For years now, the federal government has been censuring, muzzling, de-funding, and laying off scientists, librarians, archivists, statisticians, and researchers in its efforts vacate government involvement in core research, and to shift its focus to industry-specific needs.
There are three granting councils that allocate federal funding for research in Canada: the Social Sciences and Humanities Research Council of Canada (SSHRC), the Natural Sciences and Engineering Council (NSERC), and the Canadian Institute of Health Research (CIHR). In constant dollars, from 2007-2013, base funding for SSHR has decreased by 10.1 per cent; funding for NSERC has decreased by 6.4 per cent; and funding for CIHR has decreased by 7.5 per cent. Meanwhile, NSERC funding aimed at "company-specific" problems has increased (between 2001-2012) by 1178 per cent, while success rates for CIHR grants has dropped by 61 per cent.
The government rationale for the de-funding and transfer of funding is that tax payer-funded research should serve the needs of industry. However, the shift in focus corrupts core research by creating research parameters that compromise thorough examinations of any given hypothesis or premise.
While these restrictions serve the government's agenda to create an unimpeded/streamlined environment for both industry and government ideology, they endanger the public. Core research that interferes with the government/corporate agenda (but sometimes negatively impacts public health and safety) is discarded or suppressed, while narrowly focused research that doesn't contradict corporate government messaging is rewarded.
Public dangers inherent in this strategy of information suppression and distortion are not always tangible, but they are toxic nonetheless.
Consider first the federal government's de-funding of the internationally acclaimed Experimental Lakes Area in Kenora, ON, (constituency of Canada's recently appointed Minister of State for Science and Technology, Mr. Greg Rickford.) The only plausible explanation for such a closure would be that its findings would likely serve as an impediment to reckless resource extraction.
Instead of addressing challenges such as the effect of crude spills on water, or the impact of air pollutants on an ecosystem, the government chooses to deny that the problems exist, or to minimize their impacts. Both strategies of evasion (deny or minimize) are enabled in the absence of core scientific data, but the problems remain and the impacts on the environment, including humans, are perpetuated.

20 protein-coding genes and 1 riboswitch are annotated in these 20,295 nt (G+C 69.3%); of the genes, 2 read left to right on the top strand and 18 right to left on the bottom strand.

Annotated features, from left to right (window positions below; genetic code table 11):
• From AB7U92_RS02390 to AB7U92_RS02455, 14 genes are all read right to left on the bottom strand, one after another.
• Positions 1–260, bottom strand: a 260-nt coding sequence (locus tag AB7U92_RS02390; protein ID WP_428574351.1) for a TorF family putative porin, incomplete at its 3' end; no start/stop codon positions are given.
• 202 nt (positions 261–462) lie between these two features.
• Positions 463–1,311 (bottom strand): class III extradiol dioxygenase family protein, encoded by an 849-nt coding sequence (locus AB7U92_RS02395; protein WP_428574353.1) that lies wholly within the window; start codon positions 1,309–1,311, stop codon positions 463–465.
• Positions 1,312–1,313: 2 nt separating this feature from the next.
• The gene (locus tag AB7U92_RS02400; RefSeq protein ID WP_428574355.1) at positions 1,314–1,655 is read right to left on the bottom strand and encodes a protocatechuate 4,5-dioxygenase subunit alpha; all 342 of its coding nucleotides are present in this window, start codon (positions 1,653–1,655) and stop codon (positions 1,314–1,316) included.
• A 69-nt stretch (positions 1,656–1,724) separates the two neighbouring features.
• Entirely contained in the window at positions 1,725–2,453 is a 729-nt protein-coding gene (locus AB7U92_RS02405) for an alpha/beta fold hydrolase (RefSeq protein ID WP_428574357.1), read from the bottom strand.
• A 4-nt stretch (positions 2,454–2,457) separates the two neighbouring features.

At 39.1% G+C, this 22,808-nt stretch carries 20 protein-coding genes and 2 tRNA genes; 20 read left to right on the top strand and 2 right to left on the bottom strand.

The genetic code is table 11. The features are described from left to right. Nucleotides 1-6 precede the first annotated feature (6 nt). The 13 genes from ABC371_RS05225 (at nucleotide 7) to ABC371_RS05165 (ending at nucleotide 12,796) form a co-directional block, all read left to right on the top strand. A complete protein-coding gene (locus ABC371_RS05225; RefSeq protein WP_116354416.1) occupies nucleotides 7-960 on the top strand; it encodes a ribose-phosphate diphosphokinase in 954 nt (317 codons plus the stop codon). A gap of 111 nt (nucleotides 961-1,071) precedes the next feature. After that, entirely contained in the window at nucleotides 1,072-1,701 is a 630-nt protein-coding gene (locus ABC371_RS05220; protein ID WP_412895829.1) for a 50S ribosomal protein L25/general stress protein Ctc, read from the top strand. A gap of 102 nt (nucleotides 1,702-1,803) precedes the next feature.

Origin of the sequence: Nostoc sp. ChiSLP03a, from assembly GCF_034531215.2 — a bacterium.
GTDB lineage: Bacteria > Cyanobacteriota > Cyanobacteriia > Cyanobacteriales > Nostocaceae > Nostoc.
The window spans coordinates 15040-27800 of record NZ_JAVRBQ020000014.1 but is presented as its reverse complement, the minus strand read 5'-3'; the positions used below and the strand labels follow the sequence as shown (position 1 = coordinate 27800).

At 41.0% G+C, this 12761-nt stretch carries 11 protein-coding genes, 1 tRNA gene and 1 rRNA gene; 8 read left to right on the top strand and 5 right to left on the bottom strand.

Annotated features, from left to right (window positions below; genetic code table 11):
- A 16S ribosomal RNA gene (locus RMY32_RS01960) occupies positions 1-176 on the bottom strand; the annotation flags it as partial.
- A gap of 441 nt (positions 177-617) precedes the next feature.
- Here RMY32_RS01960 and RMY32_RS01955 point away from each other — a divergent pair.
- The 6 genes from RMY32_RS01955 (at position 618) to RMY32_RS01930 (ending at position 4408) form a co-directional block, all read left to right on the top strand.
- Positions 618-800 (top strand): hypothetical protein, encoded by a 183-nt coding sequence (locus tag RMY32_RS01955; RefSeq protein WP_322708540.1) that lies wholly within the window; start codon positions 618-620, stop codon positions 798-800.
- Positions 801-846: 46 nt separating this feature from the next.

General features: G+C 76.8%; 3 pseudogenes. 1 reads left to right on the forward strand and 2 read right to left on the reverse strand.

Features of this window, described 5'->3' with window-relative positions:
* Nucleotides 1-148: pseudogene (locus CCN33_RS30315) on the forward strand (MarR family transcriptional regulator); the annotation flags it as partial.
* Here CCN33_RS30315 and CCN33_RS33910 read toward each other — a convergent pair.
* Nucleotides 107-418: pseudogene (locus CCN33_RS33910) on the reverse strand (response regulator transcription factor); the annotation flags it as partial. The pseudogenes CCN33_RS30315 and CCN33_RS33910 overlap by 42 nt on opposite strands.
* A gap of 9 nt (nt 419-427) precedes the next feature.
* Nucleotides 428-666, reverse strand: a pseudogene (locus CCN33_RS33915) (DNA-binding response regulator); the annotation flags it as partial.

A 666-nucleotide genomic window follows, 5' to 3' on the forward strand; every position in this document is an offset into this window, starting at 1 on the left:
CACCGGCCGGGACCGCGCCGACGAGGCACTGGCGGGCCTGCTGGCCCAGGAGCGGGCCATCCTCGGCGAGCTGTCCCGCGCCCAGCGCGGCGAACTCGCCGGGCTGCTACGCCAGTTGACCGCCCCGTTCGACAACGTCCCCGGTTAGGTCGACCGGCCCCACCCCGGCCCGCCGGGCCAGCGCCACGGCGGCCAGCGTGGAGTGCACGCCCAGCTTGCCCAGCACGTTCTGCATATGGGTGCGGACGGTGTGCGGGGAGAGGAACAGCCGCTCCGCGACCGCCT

The track-record of the pharmaceutical industry also serves to highlight the dangers of industry-specific scientific research.
The tragedy of Vioxx is a case in point.
In its rush to secure a new patent for a new product, the international pharmaceutical company Merck rejected studies on the cardio-vascular risk of its new arthritis and pain drug, Vioxx (rofecoxib), and introduced it prematurely to the general public, in 1999. The drug contributed to an estimated 88,000-140,000 excess cases of serious heart disease, of which close to half would have resulted in fatalities, before it was withdrawn from the market on September 30, 2004
In Canada, the drug caused from 4,000-7,000 deaths.
Corporate corruption of science is not a new phenomenon. For decades, scientists employed by Big Tobacco successfully created unreasonable doubt about the safety of their products. Their distorted findings, as we now know, were to the detriment of the public.
The same dynamics are at play with global warming.
Industry-funded global warming "scientists", unqualified to make pronouncements on global warming, and unimpeded by the rigors of submitting their work for peer-review, have created unreasonable doubt about man-made global warming. Consequently, they have impeded efforts to responsibly address what is likely the largest threat to humanity.
The Harper government's decision to cancel the Long Form Census (LFC) is another example of the suppression of core evidence. A thorough census such as the (LFC) produces a detailed and accurate picture of Canada's demographics. Normally, such data is crucial for creating evidence-based policy; however, the comprehensiveness of the data reveals unwanted information. For example, currently there are about 4.2 million people living in poverty in Canada. Once poverty issues are no longer statistically verifiable, they will no longer need to be thoroughly addressed. Not surprisingly, Canada does not have a national anti-poverty strategy.
Core historical/social science -oriented research -- another area targeted for cuts --is vital for a nation's self-awareness. Without such awareness, a government can create alternate narratives at will, that may be to the detriment of the public.